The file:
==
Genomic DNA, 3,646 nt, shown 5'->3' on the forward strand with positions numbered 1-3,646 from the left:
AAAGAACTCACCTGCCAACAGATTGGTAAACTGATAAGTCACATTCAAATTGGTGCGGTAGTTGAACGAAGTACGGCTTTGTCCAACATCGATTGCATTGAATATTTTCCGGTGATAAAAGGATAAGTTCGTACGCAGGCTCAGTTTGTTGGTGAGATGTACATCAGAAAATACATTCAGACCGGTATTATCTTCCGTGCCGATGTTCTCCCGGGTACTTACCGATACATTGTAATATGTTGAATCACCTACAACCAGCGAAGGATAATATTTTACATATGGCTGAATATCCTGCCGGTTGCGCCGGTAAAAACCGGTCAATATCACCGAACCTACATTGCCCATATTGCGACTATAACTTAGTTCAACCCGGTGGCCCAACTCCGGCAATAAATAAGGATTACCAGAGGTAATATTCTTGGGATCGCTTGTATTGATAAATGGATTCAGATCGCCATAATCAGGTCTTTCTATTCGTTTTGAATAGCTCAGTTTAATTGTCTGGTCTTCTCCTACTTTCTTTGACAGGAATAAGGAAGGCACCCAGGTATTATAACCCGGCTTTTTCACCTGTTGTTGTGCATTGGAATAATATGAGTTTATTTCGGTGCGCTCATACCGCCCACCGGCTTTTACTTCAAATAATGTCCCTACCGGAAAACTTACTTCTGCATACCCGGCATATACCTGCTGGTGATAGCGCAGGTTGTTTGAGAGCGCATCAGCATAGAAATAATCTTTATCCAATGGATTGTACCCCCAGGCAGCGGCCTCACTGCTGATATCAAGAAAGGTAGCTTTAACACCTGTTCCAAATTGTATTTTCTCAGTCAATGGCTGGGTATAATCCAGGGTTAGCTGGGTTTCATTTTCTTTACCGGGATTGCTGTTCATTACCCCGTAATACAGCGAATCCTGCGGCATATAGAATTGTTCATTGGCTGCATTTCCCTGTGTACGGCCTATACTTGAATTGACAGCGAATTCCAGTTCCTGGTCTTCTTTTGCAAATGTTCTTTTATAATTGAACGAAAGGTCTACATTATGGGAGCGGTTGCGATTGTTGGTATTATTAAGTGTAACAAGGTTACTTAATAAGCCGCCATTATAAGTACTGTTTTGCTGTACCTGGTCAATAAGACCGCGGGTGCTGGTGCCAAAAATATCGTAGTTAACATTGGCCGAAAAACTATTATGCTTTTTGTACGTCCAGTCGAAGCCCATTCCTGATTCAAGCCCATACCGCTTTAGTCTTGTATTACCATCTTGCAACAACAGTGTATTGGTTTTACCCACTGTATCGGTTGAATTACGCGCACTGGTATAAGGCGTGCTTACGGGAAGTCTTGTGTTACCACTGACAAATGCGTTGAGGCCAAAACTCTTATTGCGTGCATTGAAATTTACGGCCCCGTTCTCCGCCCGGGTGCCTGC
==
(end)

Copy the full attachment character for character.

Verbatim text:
Genomic DNA, 3,646 nt, shown 5'->3' on the forward strand with positions numbered 1-3,646 from the left:
AAAGAACTCACCTGCCAACAGATTGGTAAACTGATAAGTCACATTCAAATTGGTGCGGTAGTTGAACGAAGTACGGCTTTGTCCAACATCGATTGCATTGAATATTTTCCGGTGATAAAAGGATAAGTTCGTACGCAGGCTCAGTTTGTTGGTGAGATGTACATCAGAAAATACATTCAGACCGGTATTATCTTCCGTGCCGATGTTCTCCCGGGTACTTACCGATACATTGTAATATGTTGAATCACCTACAACCAGCGAAGGATAATATTTTACATATGGCTGAATATCCTGCCGGTTGCGCCGGTAAAAACCGGTCAATATCACCGAACCTACATTGCCCATATTGCGACTATAACTTAGTTCAACCCGGTGGCCCAACTCCGGCAATAAATAAGGATTACCAGAGGTAATATTCTTGGGATCGCTTGTATTGATAAATGGATTCAGATCGCCATAATCAGGTCTTTCTATTCGTTTTGAATAGCTCAGTTTAATTGTCTGGTCTTCTCCTACTTTCTTTGACAGGAATAAGGAAGGCACCCAGGTATTATAACCCGGCTTTTTCACCTGTTGTTGTGCATTGGAATAATATGAGTTTATTTCGGTGCGCTCATACCGCCCACCGGCTTTTACTTCAAATAATGTCCCTACCGGAAAACTTACTTCTGCATACCCGGCATATACCTGCTGGTGATAGCGCAGGTTGTTTGAGAGCGCATCAGCATAGAAATAATCTTTATCCAATGGATTGTACCCCCAGGCAGCGGCCTCACTGCTGATATCAAGAAAGGTAGCTTTAACACCTGTTCCAAATTGTATTTTCTCAGTCAATGGCTGGGTATAATCCAGGGTTAGCTGGGTTTCATTTTCTTTACCGGGATTGCTGTTCATTACCCCGTAATACAGCGAATCCTGCGGCATATAGAATTGTTCATTGGCTGCATTTCCCTGTGTACGGCCTATACTTGAATTGACAGCGAATTCCAGTTCCTGGTCTTCTTTTGCAAATGTTCTTTTATAATTGAACGAAAGGTCTACATTATGGGAGCGGTTGCGATTGTTGGTATTATTAAGTGTAACAAGGTTACTTAATAAGCCGCCATTATAAGTACTGTTTTGCTGTACCTGGTCAATAAGACCGCGGGTGCTGGTGCCAAAAATATCGTAGTTAACATTGGCCGAAAAACTATTATGCTTTTTGTACGTCCAGTCGAAGCCCATTCCTGATTCAAGCCCATACCGCTTTAGTCTTGTATTACCATCTTGCAACAACAGTGTATTGGTTTTACCCACTGTATCGGTTGAATTACGCGCACTGGTATAAGGCGTGCTTACGGGAAGTCTTGTGTTACCACTGACAAATGCGTTGAGGCCAAAACTCTTATTGCGTGCATTGAAATTTACGGCCCCGTTCTCCGCCCGGGTGCCTGC